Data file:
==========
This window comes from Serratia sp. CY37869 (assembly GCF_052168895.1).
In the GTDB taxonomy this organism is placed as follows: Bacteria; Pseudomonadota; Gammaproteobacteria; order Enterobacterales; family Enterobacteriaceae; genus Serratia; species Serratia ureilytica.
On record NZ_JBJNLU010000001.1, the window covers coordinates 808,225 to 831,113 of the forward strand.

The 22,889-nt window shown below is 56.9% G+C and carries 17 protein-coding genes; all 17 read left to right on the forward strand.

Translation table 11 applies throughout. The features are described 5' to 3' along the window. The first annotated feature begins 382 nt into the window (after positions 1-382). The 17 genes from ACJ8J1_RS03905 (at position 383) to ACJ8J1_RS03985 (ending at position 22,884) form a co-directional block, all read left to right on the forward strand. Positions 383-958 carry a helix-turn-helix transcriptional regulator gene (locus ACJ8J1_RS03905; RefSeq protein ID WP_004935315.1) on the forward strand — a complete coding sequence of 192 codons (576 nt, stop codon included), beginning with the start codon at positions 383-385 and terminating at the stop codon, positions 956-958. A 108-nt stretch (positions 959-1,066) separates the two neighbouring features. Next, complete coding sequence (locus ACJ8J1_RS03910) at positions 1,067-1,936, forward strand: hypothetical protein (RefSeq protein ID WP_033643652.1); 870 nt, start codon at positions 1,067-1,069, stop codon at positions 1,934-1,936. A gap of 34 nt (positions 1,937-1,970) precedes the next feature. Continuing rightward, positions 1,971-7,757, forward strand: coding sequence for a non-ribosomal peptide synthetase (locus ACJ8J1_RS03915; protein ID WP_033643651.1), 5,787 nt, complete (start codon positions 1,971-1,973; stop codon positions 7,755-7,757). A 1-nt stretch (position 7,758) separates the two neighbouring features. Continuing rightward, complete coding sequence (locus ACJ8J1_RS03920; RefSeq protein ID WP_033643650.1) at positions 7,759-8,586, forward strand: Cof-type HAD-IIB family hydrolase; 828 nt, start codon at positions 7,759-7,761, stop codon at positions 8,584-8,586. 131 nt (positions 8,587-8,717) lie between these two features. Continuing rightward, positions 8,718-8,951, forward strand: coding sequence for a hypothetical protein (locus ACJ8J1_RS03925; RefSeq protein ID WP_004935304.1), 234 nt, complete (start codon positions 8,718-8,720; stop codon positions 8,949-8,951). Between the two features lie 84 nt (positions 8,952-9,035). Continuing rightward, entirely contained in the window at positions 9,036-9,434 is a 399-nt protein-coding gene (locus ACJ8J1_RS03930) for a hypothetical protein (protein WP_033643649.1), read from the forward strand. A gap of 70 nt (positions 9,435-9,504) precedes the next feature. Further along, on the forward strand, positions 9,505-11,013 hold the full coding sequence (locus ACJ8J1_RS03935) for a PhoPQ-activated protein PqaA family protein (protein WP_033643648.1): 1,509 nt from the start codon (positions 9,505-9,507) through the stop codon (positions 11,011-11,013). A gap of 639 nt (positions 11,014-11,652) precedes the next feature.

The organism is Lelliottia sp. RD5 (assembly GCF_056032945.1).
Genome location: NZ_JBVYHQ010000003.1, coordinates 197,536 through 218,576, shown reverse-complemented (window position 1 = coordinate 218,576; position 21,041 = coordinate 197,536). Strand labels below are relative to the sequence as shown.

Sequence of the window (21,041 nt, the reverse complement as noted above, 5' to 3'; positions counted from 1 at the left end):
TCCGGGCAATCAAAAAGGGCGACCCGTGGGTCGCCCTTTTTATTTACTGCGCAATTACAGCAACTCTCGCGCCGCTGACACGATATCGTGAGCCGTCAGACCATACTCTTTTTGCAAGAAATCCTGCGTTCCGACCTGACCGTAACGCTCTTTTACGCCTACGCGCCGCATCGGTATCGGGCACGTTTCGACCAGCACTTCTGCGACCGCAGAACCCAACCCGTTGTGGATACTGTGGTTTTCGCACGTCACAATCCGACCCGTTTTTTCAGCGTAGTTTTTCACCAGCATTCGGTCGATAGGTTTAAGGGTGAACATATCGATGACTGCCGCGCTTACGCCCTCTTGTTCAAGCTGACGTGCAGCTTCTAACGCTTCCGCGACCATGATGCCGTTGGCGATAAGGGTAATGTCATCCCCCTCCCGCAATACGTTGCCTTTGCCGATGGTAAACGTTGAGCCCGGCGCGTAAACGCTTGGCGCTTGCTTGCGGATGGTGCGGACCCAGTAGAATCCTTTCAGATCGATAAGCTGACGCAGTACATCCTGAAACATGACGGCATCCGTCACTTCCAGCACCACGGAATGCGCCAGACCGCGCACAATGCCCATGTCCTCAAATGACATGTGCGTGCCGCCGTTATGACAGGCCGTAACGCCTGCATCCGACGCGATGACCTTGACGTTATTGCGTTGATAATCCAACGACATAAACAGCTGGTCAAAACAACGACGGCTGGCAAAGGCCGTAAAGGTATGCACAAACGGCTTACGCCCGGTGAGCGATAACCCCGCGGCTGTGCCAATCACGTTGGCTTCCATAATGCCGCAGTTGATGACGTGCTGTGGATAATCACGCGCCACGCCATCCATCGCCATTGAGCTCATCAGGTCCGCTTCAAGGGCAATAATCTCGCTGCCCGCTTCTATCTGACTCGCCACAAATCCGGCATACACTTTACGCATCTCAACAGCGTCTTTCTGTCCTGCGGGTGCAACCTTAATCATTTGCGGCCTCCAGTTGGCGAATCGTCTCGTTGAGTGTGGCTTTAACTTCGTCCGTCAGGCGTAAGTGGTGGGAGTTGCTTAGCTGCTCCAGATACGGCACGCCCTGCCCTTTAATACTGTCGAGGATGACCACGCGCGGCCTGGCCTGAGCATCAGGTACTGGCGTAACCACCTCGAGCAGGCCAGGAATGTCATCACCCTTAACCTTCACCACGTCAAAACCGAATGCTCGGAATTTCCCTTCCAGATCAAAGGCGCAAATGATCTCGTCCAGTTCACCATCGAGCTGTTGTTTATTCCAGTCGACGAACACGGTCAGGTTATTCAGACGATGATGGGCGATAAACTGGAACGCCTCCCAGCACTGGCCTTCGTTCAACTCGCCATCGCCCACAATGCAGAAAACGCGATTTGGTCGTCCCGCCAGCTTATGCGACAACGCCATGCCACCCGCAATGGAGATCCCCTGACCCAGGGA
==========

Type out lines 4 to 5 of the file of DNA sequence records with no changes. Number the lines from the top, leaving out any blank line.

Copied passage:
The 22,889-nt window shown below is 56.9% G+C and carries 17 protein-coding genes; all 17 read left to right on the forward strand.

Translation table 11 applies throughout. The features are described 5' to 3' along the window. The first annotated feature begins 382 nt into the window (after positions 1-382). The 17 genes from ACJ8J1_RS03905 (at position 383) to ACJ8J1_RS03985 (ending at position 22,884) form a co-directional block, all read left to right on the forward strand. Positions 383-958 carry a helix-turn-helix transcriptional regulator gene (locus ACJ8J1_RS03905; RefSeq protein ID WP_004935315.1) on the forward strand — a complete coding sequence of 192 codons (576 nt, stop codon included), beginning with the start codon at positions 383-385 and terminating at the stop codon, positions 956-958. A 108-nt stretch (positions 959-1,066) separates the two neighbouring features. Next, complete coding sequence (locus ACJ8J1_RS03910) at positions 1,067-1,936, forward strand: hypothetical protein (RefSeq protein ID WP_033643652.1); 870 nt, start codon at positions 1,067-1,069, stop codon at positions 1,934-1,936. A gap of 34 nt (positions 1,937-1,970) precedes the next feature. Continuing rightward, positions 1,971-7,757, forward strand: coding sequence for a non-ribosomal peptide synthetase (locus ACJ8J1_RS03915; protein ID WP_033643651.1), 5,787 nt, complete (start codon positions 1,971-1,973; stop codon positions 7,755-7,757). A 1-nt stretch (position 7,758) separates the two neighbouring features. Continuing rightward, complete coding sequence (locus ACJ8J1_RS03920; RefSeq protein ID WP_033643650.1) at positions 7,759-8,586, forward strand: Cof-type HAD-IIB family hydrolase; 828 nt, start codon at positions 7,759-7,761, stop codon at positions 8,584-8,586. 131 nt (positions 8,587-8,717) lie between these two features. Continuing rightward, positions 8,718-8,951, forward strand: coding sequence for a hypothetical protein (locus ACJ8J1_RS03925; RefSeq protein ID WP_004935304.1), 234 nt, complete (start codon positions 8,718-8,720; stop codon positions 8,949-8,951). Between the two features lie 84 nt (positions 8,952-9,035). Continuing rightward, entirely contained in the window at positions 9,036-9,434 is a 399-nt protein-coding gene (locus ACJ8J1_RS03930) for a hypothetical protein (protein WP_033643649.1), read from the forward strand. A gap of 70 nt (positions 9,435-9,504) precedes the next feature. Further along, on the forward strand, positions 9,505-11,013 hold the full coding sequence (locus ACJ8J1_RS03935) for a PhoPQ-activated protein PqaA family protein (protein WP_033643648.1): 1,509 nt from the start codon (positions 9,505-9,507) through the stop codon (positions 11,011-11,013). A gap of 639 nt (positions 11,014-11,652) precedes the next feature.